What Would a Structured Public Health Practitioner Education Look Like?

In the United States, if you want to become a physician, there is a structured way of going about it. You go to college to get an undergrad degree, preferably in some science field. From there, you apply to medical school after taking the MCAT. Once you get into a medical school, you do four years of it and then go into a residency program of some sort and of varying lengths based on what specialization you wish to pursue. At the end of that residency period, you can become board-certified in that specialization and you’re off to the races… Let’s not talk about the cost, though. Sure, there are some people who take a less “traditional” route into becoming a physician and go get a master’s degree before medical school because they didn’t do too well in their undergrad program. Or they go to a medical school outside the United States and then come back and take a series

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The True Size of the Ebola Epidemic in West Africa

One of the best skills I learned from my dad is how to read a map. I can hold it every which way and understand the layout of landmarks in it. When I drove from Texas up to Pennsylvania, before the advent of smartphones and consumer GPS units, I bought a road atlas from Walmart and used it to guide my way. I would use it again to go back and visit my relatives. Even now with Google Maps, I still can grab a map and a compass and get myself out of a jam… Or out of an adventure race. That early interest in maps that dad instilled in me also got me interested in general cartography. I still remember reading all about the different map projections and how they distort the true size and shape of things because you’re trying to project a three-dimensional sphere onto a two-dimensional rectangle. But it wouldn’t be until a website showing the

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Whose Fault Is It That I’m Fat?

We were talking in an epidemiology class the other day about the association between obesity and diabetes. It’s a pretty strong association, with a lot of good evidence that obesity causes diabetes. As the students and the professor talked about this, the other teaching assistant in the course took some pictures of us. I was standing at the podium as he took the pictures. When I saw the pictures… Well, I’d be dishonest if I didn’t admit that I was a little bit disgusted by my appearance.* I’m huge. I had managed to trend downward in my weight all of 2016 and some of 2017. But then the baby girl arrived and with her came very little sleep. That triggered habitual snacking, poor food choices for the main meals, and a total lack of will to go to the gym or head outside. Little by little, I gained back the weight I lost in 2016 and then some. Now, I’ve been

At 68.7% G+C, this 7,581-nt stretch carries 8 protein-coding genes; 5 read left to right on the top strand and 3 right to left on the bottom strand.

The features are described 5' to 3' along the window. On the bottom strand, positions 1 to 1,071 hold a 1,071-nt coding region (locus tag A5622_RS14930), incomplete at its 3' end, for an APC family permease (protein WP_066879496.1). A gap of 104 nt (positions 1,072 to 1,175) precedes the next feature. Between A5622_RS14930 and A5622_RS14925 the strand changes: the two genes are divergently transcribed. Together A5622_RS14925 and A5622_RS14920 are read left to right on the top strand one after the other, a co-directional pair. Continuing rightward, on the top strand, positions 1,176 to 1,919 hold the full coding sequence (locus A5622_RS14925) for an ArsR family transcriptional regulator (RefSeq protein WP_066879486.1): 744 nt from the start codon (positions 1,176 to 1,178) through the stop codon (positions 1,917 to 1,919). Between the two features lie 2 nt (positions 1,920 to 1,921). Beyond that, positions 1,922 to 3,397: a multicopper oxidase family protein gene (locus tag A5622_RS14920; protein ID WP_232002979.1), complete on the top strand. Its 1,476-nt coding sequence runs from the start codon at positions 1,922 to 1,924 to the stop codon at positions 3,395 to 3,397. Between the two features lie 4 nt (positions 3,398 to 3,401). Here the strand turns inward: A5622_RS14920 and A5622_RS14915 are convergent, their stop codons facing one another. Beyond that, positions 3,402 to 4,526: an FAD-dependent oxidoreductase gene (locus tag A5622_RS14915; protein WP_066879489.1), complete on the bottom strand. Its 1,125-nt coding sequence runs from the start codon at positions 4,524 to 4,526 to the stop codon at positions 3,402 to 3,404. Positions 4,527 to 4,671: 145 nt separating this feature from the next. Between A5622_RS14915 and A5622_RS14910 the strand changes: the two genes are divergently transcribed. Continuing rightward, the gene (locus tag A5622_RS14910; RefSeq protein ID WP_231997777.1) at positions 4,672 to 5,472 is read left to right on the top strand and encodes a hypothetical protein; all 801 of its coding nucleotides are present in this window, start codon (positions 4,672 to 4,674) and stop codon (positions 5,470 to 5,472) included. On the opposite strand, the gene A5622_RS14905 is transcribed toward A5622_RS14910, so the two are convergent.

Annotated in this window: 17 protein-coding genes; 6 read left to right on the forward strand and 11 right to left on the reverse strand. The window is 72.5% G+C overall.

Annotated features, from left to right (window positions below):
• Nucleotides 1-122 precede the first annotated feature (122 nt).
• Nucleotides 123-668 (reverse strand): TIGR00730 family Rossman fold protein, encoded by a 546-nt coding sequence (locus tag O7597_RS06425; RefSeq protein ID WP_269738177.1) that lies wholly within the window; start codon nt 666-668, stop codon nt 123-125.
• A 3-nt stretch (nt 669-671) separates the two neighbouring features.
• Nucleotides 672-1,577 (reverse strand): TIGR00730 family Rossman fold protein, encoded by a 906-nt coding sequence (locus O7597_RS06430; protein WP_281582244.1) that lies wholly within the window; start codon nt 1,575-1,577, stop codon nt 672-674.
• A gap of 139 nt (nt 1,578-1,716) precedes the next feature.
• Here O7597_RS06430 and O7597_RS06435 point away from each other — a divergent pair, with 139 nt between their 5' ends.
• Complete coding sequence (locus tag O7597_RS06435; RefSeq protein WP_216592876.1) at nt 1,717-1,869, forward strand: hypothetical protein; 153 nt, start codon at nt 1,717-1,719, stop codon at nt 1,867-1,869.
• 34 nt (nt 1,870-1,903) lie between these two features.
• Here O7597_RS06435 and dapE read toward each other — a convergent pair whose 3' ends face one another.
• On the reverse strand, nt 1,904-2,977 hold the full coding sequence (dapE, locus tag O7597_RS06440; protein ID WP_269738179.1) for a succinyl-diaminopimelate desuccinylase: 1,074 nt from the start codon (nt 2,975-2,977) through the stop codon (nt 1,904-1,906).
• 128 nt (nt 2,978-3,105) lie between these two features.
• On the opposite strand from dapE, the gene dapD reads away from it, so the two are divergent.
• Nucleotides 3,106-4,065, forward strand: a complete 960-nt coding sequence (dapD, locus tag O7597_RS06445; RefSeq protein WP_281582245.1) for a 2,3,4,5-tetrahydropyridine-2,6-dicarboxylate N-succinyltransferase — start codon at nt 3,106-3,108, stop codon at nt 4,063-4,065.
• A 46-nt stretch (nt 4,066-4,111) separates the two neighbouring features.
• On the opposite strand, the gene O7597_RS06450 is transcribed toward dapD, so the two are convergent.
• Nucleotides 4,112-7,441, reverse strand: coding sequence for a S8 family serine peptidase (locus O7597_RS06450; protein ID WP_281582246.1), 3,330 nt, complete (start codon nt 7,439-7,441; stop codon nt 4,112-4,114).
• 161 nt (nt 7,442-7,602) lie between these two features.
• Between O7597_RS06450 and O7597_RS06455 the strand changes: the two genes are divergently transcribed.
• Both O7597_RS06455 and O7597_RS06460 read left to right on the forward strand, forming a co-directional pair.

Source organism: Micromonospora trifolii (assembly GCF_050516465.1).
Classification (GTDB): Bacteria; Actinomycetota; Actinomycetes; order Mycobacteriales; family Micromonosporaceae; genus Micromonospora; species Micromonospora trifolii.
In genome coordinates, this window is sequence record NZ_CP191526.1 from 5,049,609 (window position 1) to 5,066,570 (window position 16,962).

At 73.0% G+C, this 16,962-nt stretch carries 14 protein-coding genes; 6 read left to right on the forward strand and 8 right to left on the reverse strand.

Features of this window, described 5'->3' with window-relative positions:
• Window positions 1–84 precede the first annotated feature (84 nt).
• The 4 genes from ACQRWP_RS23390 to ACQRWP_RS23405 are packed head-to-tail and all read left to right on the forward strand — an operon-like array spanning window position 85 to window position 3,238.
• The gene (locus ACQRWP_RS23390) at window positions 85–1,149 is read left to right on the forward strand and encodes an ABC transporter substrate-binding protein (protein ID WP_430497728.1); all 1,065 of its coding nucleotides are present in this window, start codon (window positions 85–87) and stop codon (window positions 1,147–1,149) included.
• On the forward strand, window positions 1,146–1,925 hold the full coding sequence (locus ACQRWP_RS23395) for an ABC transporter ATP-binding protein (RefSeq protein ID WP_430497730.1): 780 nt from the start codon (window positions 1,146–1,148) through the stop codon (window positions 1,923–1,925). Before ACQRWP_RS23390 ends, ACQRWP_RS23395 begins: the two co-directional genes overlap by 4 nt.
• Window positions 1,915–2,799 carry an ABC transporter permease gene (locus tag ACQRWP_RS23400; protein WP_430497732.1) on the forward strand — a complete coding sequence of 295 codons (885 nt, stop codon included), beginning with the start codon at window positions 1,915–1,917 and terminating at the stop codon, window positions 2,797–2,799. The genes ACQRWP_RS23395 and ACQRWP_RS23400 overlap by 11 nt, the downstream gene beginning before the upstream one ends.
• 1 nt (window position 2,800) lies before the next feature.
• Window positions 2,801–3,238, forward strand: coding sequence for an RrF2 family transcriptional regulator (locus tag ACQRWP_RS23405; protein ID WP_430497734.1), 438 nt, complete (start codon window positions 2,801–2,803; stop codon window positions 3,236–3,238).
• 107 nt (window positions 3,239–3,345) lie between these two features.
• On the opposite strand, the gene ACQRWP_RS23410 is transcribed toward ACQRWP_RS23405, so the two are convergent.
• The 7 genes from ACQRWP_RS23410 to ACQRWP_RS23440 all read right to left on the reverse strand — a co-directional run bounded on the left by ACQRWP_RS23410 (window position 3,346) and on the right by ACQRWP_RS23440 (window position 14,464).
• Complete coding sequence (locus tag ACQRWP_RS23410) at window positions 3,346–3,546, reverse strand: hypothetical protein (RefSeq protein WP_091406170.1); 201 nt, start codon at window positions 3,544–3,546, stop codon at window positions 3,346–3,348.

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Is Gun Violence the Symptom or the Disease?

According to the Centers for Disease Control and Prevention (CDC), there are about 33,500 firearm deaths each year in the United States. There are also within those about 21,300 suicides by firearm each year in the United States. That’s over 50,000 a lot of people each year whose lives are ended by firearms. (Edit: I corrected the numbers. See the comment by “Brett” — if that’s even his real name — below. Apparently, I can’t read tables at three in the morning while trying to feed my baby. I hope that “Brett” can relate.) Of course, the cynics out there will say that these people would have died by other means if guns were to suddenly disappear from existence. That logic doesn’t hold much water. Yes, people intent on killing someone will find other “tools” to achieve their purpose. So will people intent on ending their own lives. But here’s the thing: guns are very efficient while knives, ropes, rocks and baseball

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Epidemic Curves and Homicide Counts in Baltimore

One of the tools that we use in the investigation of outbreaks is the epidemic curve, or, as we say in the biz, the “epi curve.” An epidemic curve is a simple graphical representation of the number of cases per a unit of time over a span of time. For example, you could graph the number of new cases of diarrhea when you’re investigating an outbreak of cholera. You’d be able to see when the epidemic began, if it has peaked, and in which direction is it heading… Is it ending or continuing. Epi curves are also useful in helping epidemiologists understand what kind of outbreak they’re dealing with. For example, the epidemic curve below is a point source epidemic, where the source of the infection was one single source. The cases had one exposure to the causative agent, and the agent was somehow removed from the environment and did not cause any more cases. As you can see, the epidemic started

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America First by Neglecting the World?

As you may or may not have heard, Brenda Fitzgerald, the Director of the Centers for Disease Control and Prevention (CDC), resigned from her post last week. Some point to her investment in tobacco and pharmaceutical companies as the reason why she left. Others don’t care why she left, as long as Anne Schuchat is Acting Director and not someone from the current Administration, and Administration that has promised to cut funding to CDC projects overseas because “America First” and other such nationalist nonsense. Speaking of nonsense, this opinion piece by Betsy McCaughey really scared the crap out of me. It scared the crap out of me because there are a lot of people (millions, probably) who think like her. Or, rather, who don’t think things through, like she seems to have done. Not only is she displaying the thinking of a nationalist and isolationist, she doesn’t seem to think that diseases overseas can come over and kill us. She starts

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